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June 24, 2020

King Statement After Voting to Proceed to Debate on Police Reform Legislation

“Now that the legislation has failed to advance, I hope that our body will come together around a real debate”

WASHINGTON, D.C. – Today, U.S. Senator Angus King (I-Maine) released the following statement after the Senate voted 55 to 45 to not advance to debate on police reform legislation:

“The bill I voted to start consideration of today does not enact nearly enough change to address the magnitude of the deep-seated problems of racial injustice facing our nation – but it was the only option before us to debate, and hopefully, come to a bipartisan resolution on this vitally important issue.” Said Senator King. “My concern was that voting against it will end the discussion of this subject in the Senate for the foreseeable future, and leave us with nothing to show for all the energy and passion that has brought this issue to the forefront of public consciousness. I felt we should have begun the conversation on the floor, with amendments available to help strengthen the legislation into something better. While I understand the reservations of those who saw this bill as flawed, I believe a floor debate would build awareness and support for the broader measures that are needed here. On a topic this important, I did not want to miss what might be our best opportunity to get something done.

“Now that the legislation has failed to advance, I hope that this body will come together around a real debate in both the Judiciary Committee and on the Senate floor.  In talking with my colleagues on both sides of the aisle and with my constituents in Maine, there is a broad consensus that reforms are needed in how police departments interact with the communities they serve, especially communities of color – so let’s do bipartisan work to produce legislation that can address the challenge. We should use the committee process to construct a better bill that responds to the concerns of the thousands of peaceful protesters who raised their voice and called for change. I’m disappointed that Leader McConnell refuses to engage in any meaningful discussions to address the shortcomings in this bill, and urge him to reconsider his approach in the days ahead, emphasizing real reforms instead of political points. Americans deserve results, and they should see us in the Senate doing the job they sent us here to do. This body is up to the task if Leader McConnell lets us work together, instead of insisting we stand opposed.”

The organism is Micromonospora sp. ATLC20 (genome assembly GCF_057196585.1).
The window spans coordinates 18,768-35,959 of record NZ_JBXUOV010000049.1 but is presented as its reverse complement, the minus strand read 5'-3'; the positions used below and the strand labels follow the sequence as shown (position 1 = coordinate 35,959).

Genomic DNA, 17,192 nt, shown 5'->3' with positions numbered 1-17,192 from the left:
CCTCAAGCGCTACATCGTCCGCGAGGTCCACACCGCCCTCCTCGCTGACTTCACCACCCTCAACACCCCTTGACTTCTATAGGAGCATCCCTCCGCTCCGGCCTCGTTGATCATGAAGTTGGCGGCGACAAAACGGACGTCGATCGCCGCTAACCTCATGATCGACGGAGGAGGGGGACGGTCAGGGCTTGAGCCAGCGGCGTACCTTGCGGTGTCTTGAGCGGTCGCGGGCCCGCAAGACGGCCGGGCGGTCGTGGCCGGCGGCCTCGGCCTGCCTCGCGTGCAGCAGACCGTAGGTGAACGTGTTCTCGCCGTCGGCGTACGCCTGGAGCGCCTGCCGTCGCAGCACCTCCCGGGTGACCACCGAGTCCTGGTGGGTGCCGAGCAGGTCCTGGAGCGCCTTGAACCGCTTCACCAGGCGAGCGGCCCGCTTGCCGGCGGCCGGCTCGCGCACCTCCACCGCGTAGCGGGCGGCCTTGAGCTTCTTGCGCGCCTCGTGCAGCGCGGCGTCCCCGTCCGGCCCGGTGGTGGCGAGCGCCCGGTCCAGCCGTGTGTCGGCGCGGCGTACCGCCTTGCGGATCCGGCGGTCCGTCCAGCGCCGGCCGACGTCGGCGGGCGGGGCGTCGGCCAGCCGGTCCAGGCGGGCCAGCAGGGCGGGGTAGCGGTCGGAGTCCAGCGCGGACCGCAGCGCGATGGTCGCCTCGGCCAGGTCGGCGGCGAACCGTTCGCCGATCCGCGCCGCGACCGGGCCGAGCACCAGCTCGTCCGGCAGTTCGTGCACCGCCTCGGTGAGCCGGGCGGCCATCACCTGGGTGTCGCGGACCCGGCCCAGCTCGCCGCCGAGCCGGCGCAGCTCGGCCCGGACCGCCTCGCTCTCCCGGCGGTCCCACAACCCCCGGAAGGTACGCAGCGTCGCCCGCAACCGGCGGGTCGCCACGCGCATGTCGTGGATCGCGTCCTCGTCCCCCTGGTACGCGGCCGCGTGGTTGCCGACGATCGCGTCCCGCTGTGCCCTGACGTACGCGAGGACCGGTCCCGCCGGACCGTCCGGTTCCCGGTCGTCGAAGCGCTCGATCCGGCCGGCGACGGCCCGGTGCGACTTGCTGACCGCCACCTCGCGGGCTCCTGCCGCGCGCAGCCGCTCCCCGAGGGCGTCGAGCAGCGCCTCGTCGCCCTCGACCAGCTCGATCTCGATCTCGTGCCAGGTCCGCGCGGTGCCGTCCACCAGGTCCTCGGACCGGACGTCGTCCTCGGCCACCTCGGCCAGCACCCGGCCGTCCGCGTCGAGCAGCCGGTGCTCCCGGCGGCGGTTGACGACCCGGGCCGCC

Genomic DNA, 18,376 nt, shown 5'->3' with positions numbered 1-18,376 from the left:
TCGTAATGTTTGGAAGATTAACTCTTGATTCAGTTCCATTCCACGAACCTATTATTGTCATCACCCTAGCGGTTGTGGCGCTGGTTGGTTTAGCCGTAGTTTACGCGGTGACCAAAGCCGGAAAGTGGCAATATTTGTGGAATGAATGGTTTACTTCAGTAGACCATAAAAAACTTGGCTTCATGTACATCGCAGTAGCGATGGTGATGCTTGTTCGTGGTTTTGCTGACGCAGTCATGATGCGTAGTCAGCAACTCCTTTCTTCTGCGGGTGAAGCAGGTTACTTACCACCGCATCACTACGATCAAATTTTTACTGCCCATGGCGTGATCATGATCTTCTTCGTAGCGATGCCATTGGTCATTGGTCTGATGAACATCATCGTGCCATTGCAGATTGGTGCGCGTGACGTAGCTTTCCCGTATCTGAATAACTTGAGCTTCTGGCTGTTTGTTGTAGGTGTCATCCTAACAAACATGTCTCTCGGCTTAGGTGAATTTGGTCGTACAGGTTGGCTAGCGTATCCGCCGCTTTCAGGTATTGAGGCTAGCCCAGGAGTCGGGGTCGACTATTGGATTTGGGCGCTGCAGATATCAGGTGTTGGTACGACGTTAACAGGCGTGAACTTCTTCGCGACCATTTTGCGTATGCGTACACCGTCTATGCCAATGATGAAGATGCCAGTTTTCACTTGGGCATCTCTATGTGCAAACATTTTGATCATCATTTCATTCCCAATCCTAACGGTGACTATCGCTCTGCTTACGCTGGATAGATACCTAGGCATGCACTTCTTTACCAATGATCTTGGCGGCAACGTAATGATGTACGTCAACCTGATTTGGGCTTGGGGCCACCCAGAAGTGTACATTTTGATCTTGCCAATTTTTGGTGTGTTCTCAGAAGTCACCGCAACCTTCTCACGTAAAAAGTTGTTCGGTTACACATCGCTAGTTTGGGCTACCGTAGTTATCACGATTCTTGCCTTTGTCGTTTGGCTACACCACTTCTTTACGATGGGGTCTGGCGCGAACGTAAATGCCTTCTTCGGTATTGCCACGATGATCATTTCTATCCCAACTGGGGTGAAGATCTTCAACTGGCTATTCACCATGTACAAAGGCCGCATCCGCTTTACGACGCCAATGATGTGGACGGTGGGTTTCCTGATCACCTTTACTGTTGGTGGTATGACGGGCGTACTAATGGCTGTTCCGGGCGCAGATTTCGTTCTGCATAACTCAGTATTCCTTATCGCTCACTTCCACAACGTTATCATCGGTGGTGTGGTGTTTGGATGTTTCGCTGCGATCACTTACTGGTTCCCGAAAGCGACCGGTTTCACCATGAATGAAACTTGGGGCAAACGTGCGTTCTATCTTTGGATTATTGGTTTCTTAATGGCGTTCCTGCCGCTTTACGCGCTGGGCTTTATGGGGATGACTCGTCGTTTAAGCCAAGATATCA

Senator King has urged members of both parties to work together to craft legislation that will address the challenges facing communities of color and enact systemic changes that save lives. This week, he and Senator Tim Kaine (D-Va.) urged Senate leaders to “rise to the occasion of this moment” and allow a process that encourages bipartisan work, including in the Judiciary Committee. 

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